This provision, however, would not bar petitioner's reentry if we were to, as petitioner requests, grant a writ of habeas corpus and vacate his order of removal. Cf., e.g., Dickson v. Ashcroft, 346 F.3d 44, 55 (2d Cir.2003) (granting a petition for review of a BIA decision and vacating the order of removal). Furthermore, if petitioner had received such a § 212(c) hearing and had been granted § 212(c) relief, he would not have been ordered removed in the first place. Other courts to address the issue have held that an alien seeking § 212(c) relief presents a live case or controversy even where the alien has been deported and now faces a statutory bar to reentry. See Leitao v. Reno, 311 F.3d 453, 456 (1st Cir.2002) (holding that “the bar on readmission of a removed alien is a legally cognizable collateral consequence that preserves a live controversy even after deportation of the petitioner” and observing that “[a] grant of section 212(c) relief would erase the collateral consequences”); Smith v. Ashcroft, 295 F.3d 425, 428 (4th Cir.2002) ( “[T]hough Smith is no longer in the United States, he is unmistakably affected by the legal implications of our decision. If he prevails, there is a possibility he can beneficially unravel his untoward immigration status.”); cf. Chong v. District Director, 264 F.3d 378, 386 (3d Cir.2001) (“[I]t seemingly would be too late for the Attorney General to withhold removal, since Chong already has been deported. Nevertheless, we suppose that, were we to reverse the Board's decision, the Attorney General could exercise his discretion and grant ‘withholding’ of removal and allow Chong to reenter the United States.”). The government has not offered a persuasive basis for distinguishing such cases or finding them in error. Nor has the government presented us with any opinion in any jurisdiction holding that an alien's claim for § 212(c) relief is mooted by deportation.
The government conceded at oral argument that, were we to rule in petitioner's favor, he would have a chance at reentering the United States. This chance is sufficient to give petitioner “a ‘personal stake’ in the litigation,” Fox v. Bd. of Trustees, 42 F.3d 135, 140 (2d Cir.1994), that presents a live case or controversy. We therefore hold that petitioner's deportation does not render his claim for § 212(c) relief moot.
II. Relief under former INA § 212(c)
We review de novo an appeal from the denial of a habeas petition. Rankine, 319 F.3d at 98. The District Court found petitioner's claim controlled by Rankine, where we concluded that “the repeal of § 212(c) relief does not have an impermissibly retroactive effect when applied to petitioners,” who were “aliens ․ convicted at trial rather than pursuant to a plea.” Id. at 102. Writing for the panel, Judge Oakes observed that, unlike the aliens in St. Cyr, who likely pleaded guilty on the understanding that § 212(c) relief would be available, “none of these petitioners [in Rankine ] detrimentally changed his position in reliance on continued eligibility for § 212(c) relief.” Id. at 99. He explained that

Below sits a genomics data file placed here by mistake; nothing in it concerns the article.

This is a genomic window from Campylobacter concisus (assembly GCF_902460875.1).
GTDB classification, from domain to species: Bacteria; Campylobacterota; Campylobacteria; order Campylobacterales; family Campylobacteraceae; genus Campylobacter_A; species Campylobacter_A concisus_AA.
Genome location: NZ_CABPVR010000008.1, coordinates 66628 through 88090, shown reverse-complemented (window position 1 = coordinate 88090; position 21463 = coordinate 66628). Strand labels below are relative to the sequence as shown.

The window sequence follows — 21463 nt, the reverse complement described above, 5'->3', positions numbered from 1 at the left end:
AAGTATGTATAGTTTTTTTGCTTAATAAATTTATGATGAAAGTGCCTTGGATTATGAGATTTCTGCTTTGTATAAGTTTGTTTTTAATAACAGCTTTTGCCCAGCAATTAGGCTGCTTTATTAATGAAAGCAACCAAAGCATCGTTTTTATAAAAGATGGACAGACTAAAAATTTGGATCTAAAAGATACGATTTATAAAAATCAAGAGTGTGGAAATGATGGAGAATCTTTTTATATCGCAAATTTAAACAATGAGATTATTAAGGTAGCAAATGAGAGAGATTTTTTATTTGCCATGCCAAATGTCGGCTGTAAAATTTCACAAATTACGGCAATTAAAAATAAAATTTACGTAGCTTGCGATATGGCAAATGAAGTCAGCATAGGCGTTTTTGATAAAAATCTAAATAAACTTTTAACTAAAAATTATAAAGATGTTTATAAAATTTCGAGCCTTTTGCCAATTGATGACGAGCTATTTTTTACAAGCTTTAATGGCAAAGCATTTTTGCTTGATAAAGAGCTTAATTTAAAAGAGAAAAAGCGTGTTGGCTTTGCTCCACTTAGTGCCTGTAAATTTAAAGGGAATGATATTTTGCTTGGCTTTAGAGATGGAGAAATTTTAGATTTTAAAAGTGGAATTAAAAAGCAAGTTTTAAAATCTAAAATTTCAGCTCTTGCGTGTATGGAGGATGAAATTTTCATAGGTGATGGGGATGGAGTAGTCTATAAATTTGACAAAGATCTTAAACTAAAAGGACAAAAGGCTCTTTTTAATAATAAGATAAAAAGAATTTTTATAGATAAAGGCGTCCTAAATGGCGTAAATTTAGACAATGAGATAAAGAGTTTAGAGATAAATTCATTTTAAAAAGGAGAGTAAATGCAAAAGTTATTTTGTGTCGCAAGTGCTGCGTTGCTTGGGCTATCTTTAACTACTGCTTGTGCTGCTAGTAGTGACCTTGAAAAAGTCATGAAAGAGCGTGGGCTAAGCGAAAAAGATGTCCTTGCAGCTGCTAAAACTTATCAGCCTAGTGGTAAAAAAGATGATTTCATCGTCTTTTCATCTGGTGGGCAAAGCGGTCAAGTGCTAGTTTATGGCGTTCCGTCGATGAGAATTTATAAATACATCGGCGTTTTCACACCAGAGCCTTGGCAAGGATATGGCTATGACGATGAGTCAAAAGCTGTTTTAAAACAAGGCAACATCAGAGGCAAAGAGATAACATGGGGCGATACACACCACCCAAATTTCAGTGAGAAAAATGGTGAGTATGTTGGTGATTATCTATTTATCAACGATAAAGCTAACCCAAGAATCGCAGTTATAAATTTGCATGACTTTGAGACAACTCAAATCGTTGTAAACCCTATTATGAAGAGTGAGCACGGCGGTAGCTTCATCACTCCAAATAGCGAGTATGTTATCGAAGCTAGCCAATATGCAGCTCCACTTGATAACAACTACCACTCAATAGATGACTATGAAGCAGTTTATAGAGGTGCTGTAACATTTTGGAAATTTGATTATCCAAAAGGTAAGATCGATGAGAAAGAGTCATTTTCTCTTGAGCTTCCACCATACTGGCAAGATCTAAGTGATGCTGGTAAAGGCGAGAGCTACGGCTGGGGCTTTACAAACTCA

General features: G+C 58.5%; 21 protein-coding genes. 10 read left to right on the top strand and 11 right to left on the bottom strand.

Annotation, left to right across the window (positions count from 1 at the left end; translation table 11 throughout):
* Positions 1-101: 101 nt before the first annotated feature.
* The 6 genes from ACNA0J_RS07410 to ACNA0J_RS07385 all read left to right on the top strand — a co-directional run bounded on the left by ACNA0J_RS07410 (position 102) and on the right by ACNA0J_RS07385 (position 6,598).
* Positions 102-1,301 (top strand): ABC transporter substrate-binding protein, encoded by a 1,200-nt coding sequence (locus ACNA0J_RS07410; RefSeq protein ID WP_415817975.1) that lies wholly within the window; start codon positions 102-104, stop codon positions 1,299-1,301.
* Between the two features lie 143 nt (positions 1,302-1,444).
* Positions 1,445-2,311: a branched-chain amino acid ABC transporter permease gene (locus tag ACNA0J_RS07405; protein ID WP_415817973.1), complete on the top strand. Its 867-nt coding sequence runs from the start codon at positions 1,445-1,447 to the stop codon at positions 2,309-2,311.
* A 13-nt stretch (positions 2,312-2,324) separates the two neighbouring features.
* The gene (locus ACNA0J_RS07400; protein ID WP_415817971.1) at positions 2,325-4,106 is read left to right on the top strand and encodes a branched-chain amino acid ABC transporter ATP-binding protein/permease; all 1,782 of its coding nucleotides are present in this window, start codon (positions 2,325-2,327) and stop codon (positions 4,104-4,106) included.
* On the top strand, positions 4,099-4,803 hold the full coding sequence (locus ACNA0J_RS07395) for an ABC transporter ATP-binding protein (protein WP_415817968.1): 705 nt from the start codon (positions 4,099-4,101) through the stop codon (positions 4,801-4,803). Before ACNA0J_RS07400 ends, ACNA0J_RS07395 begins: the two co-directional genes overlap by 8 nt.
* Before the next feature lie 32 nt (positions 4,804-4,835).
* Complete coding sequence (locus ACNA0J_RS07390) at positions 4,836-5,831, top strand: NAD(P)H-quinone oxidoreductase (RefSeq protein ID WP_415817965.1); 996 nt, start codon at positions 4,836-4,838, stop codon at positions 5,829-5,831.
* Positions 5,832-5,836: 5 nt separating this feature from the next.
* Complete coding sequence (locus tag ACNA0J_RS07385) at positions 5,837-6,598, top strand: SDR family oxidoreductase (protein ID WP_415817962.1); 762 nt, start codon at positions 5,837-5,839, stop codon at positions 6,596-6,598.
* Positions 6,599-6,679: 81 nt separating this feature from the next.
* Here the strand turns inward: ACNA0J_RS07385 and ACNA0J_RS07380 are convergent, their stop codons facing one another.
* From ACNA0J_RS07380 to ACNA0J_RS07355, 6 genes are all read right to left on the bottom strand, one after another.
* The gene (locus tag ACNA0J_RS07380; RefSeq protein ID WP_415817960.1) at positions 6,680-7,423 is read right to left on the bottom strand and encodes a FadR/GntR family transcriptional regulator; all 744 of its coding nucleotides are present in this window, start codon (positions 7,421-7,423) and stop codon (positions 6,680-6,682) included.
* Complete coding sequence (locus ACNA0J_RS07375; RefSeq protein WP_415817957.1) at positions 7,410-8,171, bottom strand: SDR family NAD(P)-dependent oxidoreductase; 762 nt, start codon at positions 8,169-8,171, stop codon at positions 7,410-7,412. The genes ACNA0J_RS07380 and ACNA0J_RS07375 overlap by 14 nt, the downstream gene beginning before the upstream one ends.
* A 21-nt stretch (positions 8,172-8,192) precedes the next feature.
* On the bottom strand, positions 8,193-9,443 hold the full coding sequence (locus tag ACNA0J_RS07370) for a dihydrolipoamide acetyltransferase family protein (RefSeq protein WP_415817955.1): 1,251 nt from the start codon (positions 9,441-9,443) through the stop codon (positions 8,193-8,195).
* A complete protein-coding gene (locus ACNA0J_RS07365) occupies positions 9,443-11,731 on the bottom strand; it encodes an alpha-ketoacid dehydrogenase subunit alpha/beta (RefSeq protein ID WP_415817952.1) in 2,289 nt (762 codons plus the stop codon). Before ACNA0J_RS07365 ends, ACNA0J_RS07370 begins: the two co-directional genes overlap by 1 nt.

[t]he claim that they relied on the availability of § 212(c) relief in making the decision to go to trial is therefore somewhat hollow: in fact, they decided to go to trial to challenge the underlying crime that could render them deportable and, had they succeeded, § 212(c) relief would be irrelevant.
Id. at 99-100. The Rankine Court likewise rejected the “reliance” arguments of several criminal defense groups, participating as amici, who asserted that they would have counseled their clients “to seek pleas that preserved the possibility of § 212(c) waiver if they had known the true immigration consequences-post IIRIRA and AEDPA-of the decision to go to trial.” Id. at 102.
Petitioner attempts to distinguish Rankine by arguing that he detrimentally relied on the availability of § 212(c) relief, unlike the aliens in that case, when he rejected a plea offer made by the government. He attests in an affidavit, “I did not agree to the offered plea agreement because I wanted to prove my innocence and I understood that even if I received a sentence of a year or more, I could still apply for discretionary relief from deportation in Immigration Court.” Yet even accepting petitioner's uncorroborated, self-serving affidavit as true, his situation is not meaningfully different from that of the aliens in Rankine. He rejected the plea agreement, he attests, because he wanted to prove his innocence. By choosing to proceed to trial and relying on the possibility of proving his innocence, he did not detrimentally rely on the availability of § 212(c) relief.